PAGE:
The "whole-language movement" in reading is one of the latest fads to sweep the nation. Deriding the phonics method, the movement rests on an intuition that children will learn to read naturally when exposed to books and other reading materials. "It is not only not validated by any research whatsoever, but carries with it a philosophy opposed to evaluation," Slavin complains. "It may or may not be a good idea, but the extraordinary diffusion of this method from coast to coast without a shred of evidence is terrifying."
Besides cheating students, the cycle of high promises and dashed hopes often burns teachers out. When a really good program comes along, they may be reluctant to give it a try. "They have learned that the present innovation will be gone in a year," notes Thomas Guskey, an educational researcher at the University of Kentucky. "In fact, it is not unusual to hear teachers refer to the staff development program topic of the moment as TYNT, for This Year's New Thing. And cynics know, of course, that TYNT is bound to be different from LYNT, which was Last Year's New Thing."
Jennifer Schindler, vice principal and teacher at El Vista Elementary School in Modesto, a city with large numbers of poor Hispanic and Asian immigrants in California's Central Valley, is all too familiar with this pattern. She remembers wearily how schools moved from a "touchy-feely, let's-talk-about-our-problems" approach in the 1960s, to open classrooms in the mid-'70s, to back-to-the-basics in the early '80s, and then, in step with the rest of the nation, to the whole-language movement.
"We did the whole-language approach for a couple of years and didn't see any results," Schindler says. "The whole-language people say you shouldn't put structure in teaching, but our kids don't have a lot of structure at home….They flounder and wonder what to do next."
After years of floundering themselves, teachers at El Vista finally agreed to try a new approach developed by Slavin's team at Johns Hopkins for teaching reading and writing to grade-school children from disadvantaged backgrounds. Based on experimental research, the program, called "Success for All," combines several proven approaches, including "mastery learning," a method of using frequent assessments and individual tutoring to prevent slippage by slower students in the class, and "cooperative learning," which makes small groups responsible for individual mastery of subjects.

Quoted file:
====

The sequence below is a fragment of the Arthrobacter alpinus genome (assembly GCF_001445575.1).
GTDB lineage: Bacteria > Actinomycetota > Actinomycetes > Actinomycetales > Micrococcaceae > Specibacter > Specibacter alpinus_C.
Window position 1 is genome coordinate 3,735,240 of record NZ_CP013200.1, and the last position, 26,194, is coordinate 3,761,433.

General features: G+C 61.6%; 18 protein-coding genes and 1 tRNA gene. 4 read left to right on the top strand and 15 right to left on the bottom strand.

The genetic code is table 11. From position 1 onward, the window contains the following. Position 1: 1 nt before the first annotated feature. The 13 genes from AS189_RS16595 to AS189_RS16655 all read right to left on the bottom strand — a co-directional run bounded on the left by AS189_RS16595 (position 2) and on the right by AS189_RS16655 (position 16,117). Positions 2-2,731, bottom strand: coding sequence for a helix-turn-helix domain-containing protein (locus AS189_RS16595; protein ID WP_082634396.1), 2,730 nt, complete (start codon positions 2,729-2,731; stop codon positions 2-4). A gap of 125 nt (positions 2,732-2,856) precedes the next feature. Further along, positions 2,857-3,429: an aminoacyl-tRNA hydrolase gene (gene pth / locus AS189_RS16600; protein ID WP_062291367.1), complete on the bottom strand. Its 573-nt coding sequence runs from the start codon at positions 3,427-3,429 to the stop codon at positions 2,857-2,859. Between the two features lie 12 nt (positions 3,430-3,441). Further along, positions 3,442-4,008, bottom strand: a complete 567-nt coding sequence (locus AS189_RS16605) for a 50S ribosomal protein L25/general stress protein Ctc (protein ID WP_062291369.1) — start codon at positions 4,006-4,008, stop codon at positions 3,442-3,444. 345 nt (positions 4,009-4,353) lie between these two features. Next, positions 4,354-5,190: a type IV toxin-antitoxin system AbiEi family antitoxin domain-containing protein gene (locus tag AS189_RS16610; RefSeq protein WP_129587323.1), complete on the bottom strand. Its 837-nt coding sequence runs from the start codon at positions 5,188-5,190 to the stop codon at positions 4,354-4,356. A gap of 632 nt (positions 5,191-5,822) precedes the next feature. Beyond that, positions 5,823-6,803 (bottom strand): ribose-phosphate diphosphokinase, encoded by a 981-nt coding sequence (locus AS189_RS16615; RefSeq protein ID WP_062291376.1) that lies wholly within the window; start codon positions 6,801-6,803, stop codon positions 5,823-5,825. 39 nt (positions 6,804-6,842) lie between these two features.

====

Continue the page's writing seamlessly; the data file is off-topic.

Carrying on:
Teachers at the school get lots of flack from ideologues who teach the latest educational fads at local colleges, Schindler says, so "we have to defend ourselves against the trends." Fortunately, their results are defense enough. "Our program is probably not the answer to all the world's problems, but all of our children read, and our first-graders are writing really well. Teachers with long experience say they are seeing a big improvement." Jerry Fry, program director for the entire district, says "this is the first time in my career that I've been in something that prevents failure. It's magic. It takes work, but it works."
Slavin devised his program based on years of careful evaluation of teaching programs. A stickler for rigorous research design, he won plaudits from the National Research Council last year for using systematic methods "not uncommon in the natural sciences, but…rare in education research and development."
The best evaluations of teaching methods, Slavin argues, have much in common with the experimental design used by medical researchers in testing a new drug. Teachers and students are selected randomly for an "experimental group," which uses the new approach, and a "control group." Both groups are tested before and after implementation of the new method. Ideally, testing continues some years out to see whether any improvements stick or fade with time.
Howard Bloom, an economist at New York University, calls such experimental design "the most powerful existing methodology for measuring the impacts of social programs." Random assignment ensures that factors such as age, education, and race do not bias the results. Of even greater importance, he says, it ensures that experimental and control groups are "comparable in terms of unmeasured factors such as motivation, intelligence, and emotional stability. Therefore, any subsequent differences between outcomes for these groups can be attributed to differences in the treatments to which they were exposed."